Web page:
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J50 acoustic


jugheadjr

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I recently took my J50 to a luthier to have some body work done. The x-brace has dropped down. He told me the bridge was not original. It is plastic. He said it was suppose to be rosewood.This was my grandpa's guitar that he bought brand new. He passed away several years ago. I called Gibson and give them the serial number and they said it was a 1963 year model. Now from what I have read on other forums the guitar came from Gibson with a plastic bridge. Do any of yall have any info on this? Thanks

 

 

Let me clear up the bridge swap. I did not take this guitar in to have the bridge changed out. I took it to the guy because the x braces had come loose . He changed out the bridge himself. Obviously he didn't know the plastic bridge was original. If i had known this before he worked on it I would not have let changed it out. I didnt find out until it was too late that the plastic was original. But i did keep the original bridge and the screws that hold it on. Either way i'm satisfied with it. I will never sell it. I will pass it down to my kids just as it was passed down to me so...

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yep my 1963 Hummingbird came with a plastic bridge and has since been replaced with a rosewood bridge and bone saddle. The sad thing is replacing the plastic bridge messes with the authenticity and affects the value of the guitar even though many consider it (myself included) a vast improvement.

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Your repairperson has it backwards, and that would lead me to question his/her level of experience. The plastic bridge & adjustable ceramic saddle would be the stock item, and some of us around here are very partial to the unique sound they deliver (with slightly metallic overtones). Some folks disregard them out of hand, but if they are structurally sound & you like the tone, you risk losing that tone if you do the rosewood & fixed-saddle swap.

 

All of that said, if the bridge area is not structurally sound and needs to be stabilized, a new rosewood bridge that can be fully glued would almost assuredly make the most sense - especially if the damage has caused cracks in the spruce top behind the bridge. This would most commonly occur if the ball ends of the strings had not been properly seated & ended up resting on the underside of the spruce, rather than on the bridgeplate.

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I've been told, and tend to believe, if the plastic bridge is OK, and the saddle is resting on the spruce, and the bridge plate is structurally sound - there is no clear advantage to replacing it. Left it alone on my '64 LG1 because I didn't want to risk changing the sound I'd grown accustomed to love since it was new.

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Your repairperson has it backwards, and that would lead me to question his/her level of experience. The plastic bridge & adjustable ceramic saddle would be the stock item, and some of us around here are very partial to the unique sound they deliver (with slightly metallic overtones). Some folks disregard them out of hand, but if they are structurally sound & you like the tone, you risk losing that tone if you do the rosewood & fixed-saddle swap.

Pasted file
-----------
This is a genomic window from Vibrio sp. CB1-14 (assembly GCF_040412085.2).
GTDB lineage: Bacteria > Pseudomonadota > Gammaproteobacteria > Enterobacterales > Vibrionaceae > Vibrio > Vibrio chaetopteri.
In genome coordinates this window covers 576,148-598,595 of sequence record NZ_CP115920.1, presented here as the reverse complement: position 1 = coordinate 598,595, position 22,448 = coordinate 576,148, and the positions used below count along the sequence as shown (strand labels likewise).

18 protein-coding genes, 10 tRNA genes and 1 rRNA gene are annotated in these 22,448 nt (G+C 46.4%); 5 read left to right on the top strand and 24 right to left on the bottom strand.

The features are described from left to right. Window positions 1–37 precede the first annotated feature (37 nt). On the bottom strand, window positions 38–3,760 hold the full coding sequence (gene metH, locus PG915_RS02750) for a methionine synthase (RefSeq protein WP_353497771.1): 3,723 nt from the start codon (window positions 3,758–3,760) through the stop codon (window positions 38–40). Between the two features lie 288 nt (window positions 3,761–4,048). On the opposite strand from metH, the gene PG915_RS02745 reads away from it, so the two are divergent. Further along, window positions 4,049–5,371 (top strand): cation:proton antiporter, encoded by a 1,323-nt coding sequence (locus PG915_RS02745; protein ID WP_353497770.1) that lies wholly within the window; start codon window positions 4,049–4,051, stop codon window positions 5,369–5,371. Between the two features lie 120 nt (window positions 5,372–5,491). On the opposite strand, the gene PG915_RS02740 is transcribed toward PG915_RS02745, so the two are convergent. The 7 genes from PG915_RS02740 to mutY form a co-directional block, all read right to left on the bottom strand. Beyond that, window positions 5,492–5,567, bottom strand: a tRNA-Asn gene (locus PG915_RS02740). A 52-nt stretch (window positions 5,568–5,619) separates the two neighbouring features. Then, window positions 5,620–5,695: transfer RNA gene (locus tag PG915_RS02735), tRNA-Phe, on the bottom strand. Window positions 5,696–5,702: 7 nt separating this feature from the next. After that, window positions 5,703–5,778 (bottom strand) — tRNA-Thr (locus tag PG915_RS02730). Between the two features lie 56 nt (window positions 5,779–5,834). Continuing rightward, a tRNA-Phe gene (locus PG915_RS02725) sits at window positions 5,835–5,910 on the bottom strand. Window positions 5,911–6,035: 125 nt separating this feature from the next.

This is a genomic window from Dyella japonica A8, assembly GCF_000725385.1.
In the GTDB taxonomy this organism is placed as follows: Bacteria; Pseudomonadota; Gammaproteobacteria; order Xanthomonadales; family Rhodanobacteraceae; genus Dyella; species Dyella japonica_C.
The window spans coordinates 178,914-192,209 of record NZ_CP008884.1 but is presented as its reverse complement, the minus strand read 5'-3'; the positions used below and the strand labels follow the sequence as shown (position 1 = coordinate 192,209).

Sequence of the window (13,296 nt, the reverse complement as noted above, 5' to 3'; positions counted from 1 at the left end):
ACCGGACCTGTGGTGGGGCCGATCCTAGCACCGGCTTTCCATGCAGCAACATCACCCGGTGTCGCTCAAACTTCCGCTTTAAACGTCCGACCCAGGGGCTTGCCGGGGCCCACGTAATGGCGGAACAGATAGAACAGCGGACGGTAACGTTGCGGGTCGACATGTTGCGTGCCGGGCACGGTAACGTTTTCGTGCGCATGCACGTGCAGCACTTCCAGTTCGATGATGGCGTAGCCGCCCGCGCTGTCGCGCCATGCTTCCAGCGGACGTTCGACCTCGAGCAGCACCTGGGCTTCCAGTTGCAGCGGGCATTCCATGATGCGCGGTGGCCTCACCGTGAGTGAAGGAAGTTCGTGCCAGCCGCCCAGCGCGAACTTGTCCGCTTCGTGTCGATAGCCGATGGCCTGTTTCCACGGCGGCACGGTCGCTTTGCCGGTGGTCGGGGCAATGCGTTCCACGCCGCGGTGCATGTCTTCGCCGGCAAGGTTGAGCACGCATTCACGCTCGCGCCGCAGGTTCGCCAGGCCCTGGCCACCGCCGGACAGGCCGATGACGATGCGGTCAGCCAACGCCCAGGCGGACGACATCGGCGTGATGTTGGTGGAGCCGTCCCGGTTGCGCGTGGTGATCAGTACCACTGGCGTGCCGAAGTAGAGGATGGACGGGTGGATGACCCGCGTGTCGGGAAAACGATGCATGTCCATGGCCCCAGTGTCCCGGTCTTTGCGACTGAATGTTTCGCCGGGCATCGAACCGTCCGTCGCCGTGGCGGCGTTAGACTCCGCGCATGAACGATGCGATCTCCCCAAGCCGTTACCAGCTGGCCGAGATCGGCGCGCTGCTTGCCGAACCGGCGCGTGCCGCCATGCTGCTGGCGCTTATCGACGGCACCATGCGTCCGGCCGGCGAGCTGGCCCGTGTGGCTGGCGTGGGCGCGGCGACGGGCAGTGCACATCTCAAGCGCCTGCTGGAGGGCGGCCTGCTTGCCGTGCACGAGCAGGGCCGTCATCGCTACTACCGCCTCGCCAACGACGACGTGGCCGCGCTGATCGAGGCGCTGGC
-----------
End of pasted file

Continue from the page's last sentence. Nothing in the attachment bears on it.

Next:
All of that said, if the bridge area is not structurally sound and needs to be stabilized, a new rosewood bridge that can be fully glued would almost assuredly make the most sense - especially if the damage has caused cracks in the spruce top behind the bridge. This would most commonly occur if the ball ends of the strings had not been properly seated & ended up resting on the underside of the spruce, rather than on the bridgeplate.

 

You are correct. He had it backwards. He is a good luthier he was just wrong about this. The reason i took it to him in the first place was the sound hole was sunk in right in front of the bridge and the top was beginning to rise up right behind the bridge. I just got it back from him today. He replaced the plastic bridge with a rosewood bridge. But used the original saddle. He also done a fret job and straightened the neck. He did a good job and it sounds awesome. I kept the original bridge.

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yep my 1963 Hummingbird came with a plastic bridge and has since been replaced with a rosewood bridge and bone saddle. The sad thing is replacing the plastic bridge messes with the authenticity and affects the value of the guitar even though many consider it (myself included) a vast improvement.

 

I just got it back today. He replaced the bridge with a rosewood bridge. I kept the original saddle. The only reason I took it to him was the sound hole was sunk in right in front of the bridge and was beginning to rise up right behind the bridge. The x braces was loose. He did a good job and I kept the original plastic bridge. Im never gonna sell the guitar anyway because it was my grandpas. He bought it new in 1963. I did find out the later year J50 did have rosewood bridge. I dont think he knew what year mine was. I called Gibson directly and give them the serial number and found out exactly what year it was.